On its own, Inglis’s voice might not be enough to change the Republican conversation about climate change. But he has the support of Gregory Mankiw, economic advisor to the Mitt Romney campaign and the former chief economist of President George W. Bush’s Council of Economic Advisers; Douglas Holtz-Eakin, president of the influential conservative think tank American Action Forum, former head of Bush’s Council on Economic Advisers, and economic adviser to John McCain’s 2008 presidential campaign; Art Laffer, the prominent conservative economist and former senior adviser to President Reagan; and George Shultz, Reagan’s secretary of State, along with a slew of other conservative economic thinkers.

We have previously noted that “Bipartisan Support Grows for Carbon Price as Part of Debt Deal.” And not only has Americans’ understanding of global warming rebounded to 2009 levels, but, an April poll found that “75 Percent of Americans Support Regulating CO2 As A Pollutant, 60 Percent Support Revenue-Neutral Carbon Tax.” And that means a lot of non-Tea-Party Republicans support serious climate action.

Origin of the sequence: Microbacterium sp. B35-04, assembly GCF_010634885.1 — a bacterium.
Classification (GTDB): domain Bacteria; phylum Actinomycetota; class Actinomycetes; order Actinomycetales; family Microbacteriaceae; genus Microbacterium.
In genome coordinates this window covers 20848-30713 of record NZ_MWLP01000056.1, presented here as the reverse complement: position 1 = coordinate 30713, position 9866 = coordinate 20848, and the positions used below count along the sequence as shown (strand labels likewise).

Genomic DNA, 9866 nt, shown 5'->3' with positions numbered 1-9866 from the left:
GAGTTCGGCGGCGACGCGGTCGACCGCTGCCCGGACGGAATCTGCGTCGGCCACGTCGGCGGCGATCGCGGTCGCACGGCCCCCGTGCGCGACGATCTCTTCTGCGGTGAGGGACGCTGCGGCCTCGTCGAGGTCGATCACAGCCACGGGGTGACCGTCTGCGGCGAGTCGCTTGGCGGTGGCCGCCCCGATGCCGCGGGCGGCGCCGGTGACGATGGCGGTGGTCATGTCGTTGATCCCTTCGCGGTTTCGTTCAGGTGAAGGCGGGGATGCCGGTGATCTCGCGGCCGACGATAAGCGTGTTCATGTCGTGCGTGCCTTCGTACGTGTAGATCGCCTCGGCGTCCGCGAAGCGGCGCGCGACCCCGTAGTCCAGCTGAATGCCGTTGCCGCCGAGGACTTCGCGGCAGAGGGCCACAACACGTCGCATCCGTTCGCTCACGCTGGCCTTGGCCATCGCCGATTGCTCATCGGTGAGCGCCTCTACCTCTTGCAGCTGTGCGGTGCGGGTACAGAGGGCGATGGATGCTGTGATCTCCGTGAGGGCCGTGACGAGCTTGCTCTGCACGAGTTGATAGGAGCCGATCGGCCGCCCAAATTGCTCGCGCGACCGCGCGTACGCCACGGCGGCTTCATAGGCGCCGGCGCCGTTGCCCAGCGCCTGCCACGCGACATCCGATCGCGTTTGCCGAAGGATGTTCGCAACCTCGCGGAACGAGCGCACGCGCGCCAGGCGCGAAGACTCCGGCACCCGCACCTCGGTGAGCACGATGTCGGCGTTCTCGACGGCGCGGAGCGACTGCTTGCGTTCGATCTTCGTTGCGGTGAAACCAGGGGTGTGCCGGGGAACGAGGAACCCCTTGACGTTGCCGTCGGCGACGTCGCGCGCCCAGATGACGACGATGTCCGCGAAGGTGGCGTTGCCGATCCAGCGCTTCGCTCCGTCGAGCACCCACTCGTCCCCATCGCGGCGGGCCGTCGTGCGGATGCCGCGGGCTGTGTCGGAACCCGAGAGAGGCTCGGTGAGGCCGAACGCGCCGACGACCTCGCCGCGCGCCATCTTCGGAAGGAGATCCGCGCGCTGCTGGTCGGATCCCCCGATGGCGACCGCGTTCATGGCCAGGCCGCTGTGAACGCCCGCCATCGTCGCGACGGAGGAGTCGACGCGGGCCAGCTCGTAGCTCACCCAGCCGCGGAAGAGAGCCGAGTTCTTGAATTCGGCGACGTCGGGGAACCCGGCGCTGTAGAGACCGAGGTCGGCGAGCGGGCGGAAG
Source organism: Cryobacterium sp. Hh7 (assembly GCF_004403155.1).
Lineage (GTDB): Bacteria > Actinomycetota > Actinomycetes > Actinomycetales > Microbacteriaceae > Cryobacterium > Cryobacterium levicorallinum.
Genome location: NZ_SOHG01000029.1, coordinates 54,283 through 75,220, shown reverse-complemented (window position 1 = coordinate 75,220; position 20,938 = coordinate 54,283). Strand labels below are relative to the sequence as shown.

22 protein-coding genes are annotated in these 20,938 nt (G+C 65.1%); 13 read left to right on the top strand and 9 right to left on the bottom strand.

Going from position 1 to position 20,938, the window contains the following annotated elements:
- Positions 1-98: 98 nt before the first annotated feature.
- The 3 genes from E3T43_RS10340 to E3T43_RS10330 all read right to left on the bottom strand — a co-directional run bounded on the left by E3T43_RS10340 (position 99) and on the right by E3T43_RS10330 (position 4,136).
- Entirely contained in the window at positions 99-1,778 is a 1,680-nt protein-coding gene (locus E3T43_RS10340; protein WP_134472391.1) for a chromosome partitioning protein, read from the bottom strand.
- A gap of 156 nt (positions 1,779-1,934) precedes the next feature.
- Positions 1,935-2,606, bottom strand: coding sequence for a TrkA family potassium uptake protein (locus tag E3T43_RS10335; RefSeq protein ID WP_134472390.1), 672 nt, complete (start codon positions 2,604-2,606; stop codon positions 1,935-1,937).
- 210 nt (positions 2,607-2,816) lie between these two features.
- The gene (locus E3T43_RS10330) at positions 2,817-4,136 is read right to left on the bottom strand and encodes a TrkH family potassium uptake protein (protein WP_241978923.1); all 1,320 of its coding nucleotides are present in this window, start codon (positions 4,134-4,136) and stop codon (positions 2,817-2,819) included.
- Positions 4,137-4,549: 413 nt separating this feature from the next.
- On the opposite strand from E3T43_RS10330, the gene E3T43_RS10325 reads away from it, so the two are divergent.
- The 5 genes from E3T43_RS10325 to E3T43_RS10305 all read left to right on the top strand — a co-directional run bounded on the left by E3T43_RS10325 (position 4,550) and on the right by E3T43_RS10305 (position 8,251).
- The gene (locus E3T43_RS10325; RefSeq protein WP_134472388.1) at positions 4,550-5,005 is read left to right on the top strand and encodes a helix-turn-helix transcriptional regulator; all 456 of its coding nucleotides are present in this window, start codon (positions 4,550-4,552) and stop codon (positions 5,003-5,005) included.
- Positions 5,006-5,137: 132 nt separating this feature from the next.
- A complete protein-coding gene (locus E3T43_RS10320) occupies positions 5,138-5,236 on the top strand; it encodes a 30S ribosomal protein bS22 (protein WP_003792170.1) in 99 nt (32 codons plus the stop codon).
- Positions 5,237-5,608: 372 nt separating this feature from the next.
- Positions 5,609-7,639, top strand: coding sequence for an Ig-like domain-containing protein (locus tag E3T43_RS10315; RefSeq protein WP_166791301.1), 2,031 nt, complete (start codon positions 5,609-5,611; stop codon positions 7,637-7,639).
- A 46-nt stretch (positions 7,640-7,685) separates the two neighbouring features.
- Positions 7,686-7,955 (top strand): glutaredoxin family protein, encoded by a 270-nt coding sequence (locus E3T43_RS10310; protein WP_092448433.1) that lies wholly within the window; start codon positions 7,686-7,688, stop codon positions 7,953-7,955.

Indeed, Inglis said in an interview with Grist’s David Roberts, that he believes there are conservatives “in foxholes on this hill,” who are remaining silent in order to avoid the Tea Party’s fire. In the short-term any climate legislation is near impossible, and Inglis looks to 2015 or 2016 for policy change.

Although Romney’s economic adviser supports the campaign, the candidate falls into the latter category Inglis describes, where “attacking the science is an easier way to dispense with the question” of how to change behavior. A Romney administration would make 2015 look far-fetched. But if there is an Obama second term, a carbon price could be considered much sooner, whenever there is a debt deal or tax reform package.